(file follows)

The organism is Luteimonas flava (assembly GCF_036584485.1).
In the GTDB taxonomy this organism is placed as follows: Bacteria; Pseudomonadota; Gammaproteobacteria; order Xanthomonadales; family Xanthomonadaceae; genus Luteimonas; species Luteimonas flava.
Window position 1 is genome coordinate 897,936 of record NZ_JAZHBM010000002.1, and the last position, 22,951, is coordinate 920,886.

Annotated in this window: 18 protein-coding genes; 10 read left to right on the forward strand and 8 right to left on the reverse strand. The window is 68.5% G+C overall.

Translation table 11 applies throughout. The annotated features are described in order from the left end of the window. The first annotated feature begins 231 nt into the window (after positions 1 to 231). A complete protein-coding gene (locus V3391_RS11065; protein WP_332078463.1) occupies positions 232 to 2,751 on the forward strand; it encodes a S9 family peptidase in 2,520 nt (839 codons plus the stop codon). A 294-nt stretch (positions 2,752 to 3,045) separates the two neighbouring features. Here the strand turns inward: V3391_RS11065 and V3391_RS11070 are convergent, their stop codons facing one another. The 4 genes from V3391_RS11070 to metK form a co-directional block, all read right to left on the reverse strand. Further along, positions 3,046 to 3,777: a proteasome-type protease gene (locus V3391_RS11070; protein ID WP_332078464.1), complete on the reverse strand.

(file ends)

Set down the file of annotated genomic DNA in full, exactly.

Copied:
The organism is Luteimonas flava (assembly GCF_036584485.1).
In the GTDB taxonomy this organism is placed as follows: Bacteria; Pseudomonadota; Gammaproteobacteria; order Xanthomonadales; family Xanthomonadaceae; genus Luteimonas; species Luteimonas flava.
Window position 1 is genome coordinate 897,936 of record NZ_JAZHBM010000002.1, and the last position, 22,951, is coordinate 920,886.

Annotated in this window: 18 protein-coding genes; 10 read left to right on the forward strand and 8 right to left on the reverse strand. The window is 68.5% G+C overall.

Translation table 11 applies throughout. The annotated features are described in order from the left end of the window. The first annotated feature begins 231 nt into the window (after positions 1 to 231). A complete protein-coding gene (locus V3391_RS11065; protein WP_332078463.1) occupies positions 232 to 2,751 on the forward strand; it encodes a S9 family peptidase in 2,520 nt (839 codons plus the stop codon). A 294-nt stretch (positions 2,752 to 3,045) separates the two neighbouring features. Here the strand turns inward: V3391_RS11065 and V3391_RS11070 are convergent, their stop codons facing one another. The 4 genes from V3391_RS11070 to metK form a co-directional block, all read right to left on the reverse strand. Further along, positions 3,046 to 3,777: a proteasome-type protease gene (locus V3391_RS11070; protein ID WP_332078464.1), complete on the reverse strand.